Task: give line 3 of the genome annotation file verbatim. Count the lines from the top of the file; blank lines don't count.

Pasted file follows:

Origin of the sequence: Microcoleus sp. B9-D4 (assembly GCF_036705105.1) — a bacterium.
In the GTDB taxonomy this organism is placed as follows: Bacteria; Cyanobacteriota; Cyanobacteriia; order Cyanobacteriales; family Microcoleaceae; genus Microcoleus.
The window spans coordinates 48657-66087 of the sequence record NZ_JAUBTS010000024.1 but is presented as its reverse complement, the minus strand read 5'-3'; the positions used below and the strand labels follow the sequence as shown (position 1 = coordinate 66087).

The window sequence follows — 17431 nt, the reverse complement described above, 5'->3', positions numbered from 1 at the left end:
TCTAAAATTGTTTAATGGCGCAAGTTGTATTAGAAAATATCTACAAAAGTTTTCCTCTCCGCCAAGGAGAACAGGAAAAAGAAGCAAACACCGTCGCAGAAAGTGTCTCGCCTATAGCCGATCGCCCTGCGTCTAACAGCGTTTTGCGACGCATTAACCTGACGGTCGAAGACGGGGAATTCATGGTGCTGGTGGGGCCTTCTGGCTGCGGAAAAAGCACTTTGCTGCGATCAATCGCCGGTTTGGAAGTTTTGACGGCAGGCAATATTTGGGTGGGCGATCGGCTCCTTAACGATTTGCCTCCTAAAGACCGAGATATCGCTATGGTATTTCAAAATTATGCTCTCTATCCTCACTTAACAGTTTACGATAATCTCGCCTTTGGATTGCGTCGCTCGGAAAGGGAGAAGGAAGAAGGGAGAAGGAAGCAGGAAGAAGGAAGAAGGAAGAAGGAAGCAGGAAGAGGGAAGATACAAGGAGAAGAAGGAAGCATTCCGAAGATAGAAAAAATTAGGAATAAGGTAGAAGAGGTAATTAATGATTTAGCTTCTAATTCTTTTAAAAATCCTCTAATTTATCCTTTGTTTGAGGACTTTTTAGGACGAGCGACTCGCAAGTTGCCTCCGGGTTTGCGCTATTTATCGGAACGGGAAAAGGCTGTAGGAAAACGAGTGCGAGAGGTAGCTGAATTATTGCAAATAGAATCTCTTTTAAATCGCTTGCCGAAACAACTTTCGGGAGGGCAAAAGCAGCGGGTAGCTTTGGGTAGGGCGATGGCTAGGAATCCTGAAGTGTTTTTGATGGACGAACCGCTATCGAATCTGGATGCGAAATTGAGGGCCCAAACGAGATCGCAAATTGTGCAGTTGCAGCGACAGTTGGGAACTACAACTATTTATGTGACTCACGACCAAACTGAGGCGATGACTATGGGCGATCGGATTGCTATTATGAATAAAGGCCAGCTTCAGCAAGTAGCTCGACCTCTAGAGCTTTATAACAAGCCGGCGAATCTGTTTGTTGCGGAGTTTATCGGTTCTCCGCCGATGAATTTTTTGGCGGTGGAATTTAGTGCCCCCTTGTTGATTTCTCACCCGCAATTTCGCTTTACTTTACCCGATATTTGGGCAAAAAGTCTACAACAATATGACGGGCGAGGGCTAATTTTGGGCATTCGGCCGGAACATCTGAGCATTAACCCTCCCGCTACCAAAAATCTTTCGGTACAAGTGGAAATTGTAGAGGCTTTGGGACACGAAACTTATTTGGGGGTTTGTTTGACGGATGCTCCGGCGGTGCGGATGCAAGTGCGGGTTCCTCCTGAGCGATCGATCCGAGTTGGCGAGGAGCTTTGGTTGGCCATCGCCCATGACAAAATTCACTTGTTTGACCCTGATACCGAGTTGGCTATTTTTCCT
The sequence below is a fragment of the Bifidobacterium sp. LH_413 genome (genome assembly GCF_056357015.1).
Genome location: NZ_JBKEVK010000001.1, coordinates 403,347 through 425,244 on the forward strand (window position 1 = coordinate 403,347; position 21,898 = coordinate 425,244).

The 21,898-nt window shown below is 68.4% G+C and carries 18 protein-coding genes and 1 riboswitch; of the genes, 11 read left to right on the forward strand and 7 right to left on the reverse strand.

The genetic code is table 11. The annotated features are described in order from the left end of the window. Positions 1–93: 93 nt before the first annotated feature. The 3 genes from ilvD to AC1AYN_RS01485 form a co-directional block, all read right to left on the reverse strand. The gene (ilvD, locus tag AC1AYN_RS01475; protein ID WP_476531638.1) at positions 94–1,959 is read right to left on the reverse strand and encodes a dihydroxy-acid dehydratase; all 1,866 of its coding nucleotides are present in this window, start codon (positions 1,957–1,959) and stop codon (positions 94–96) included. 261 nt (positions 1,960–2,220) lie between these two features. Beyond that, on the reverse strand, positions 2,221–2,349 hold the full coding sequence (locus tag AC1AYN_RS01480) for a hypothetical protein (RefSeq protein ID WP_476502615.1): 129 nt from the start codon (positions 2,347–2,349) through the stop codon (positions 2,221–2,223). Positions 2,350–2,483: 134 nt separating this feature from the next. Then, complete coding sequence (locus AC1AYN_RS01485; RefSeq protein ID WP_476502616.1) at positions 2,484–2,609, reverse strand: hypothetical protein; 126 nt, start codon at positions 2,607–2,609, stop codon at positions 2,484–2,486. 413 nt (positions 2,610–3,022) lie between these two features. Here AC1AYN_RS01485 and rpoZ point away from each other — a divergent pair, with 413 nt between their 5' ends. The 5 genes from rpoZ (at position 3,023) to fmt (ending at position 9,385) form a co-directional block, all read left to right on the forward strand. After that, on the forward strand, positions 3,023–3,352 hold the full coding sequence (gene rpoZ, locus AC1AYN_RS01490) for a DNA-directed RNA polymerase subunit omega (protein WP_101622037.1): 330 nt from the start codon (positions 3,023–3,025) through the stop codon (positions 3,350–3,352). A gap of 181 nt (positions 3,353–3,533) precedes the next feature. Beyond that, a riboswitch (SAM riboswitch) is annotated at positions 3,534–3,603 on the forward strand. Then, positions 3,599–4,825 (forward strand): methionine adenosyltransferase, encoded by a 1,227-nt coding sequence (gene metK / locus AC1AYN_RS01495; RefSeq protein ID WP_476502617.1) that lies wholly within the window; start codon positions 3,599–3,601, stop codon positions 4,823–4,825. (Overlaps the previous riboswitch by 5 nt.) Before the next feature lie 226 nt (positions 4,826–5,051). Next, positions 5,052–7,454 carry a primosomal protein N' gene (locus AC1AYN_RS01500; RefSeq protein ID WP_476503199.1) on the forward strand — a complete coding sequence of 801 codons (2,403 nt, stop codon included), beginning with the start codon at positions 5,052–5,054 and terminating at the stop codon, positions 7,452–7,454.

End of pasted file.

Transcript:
The window spans coordinates 48657-66087 of the sequence record NZ_JAUBTS010000024.1 but is presented as its reverse complement, the minus strand read 5'-3'; the positions used below and the strand labels follow the sequence as shown (position 1 = coordinate 66087).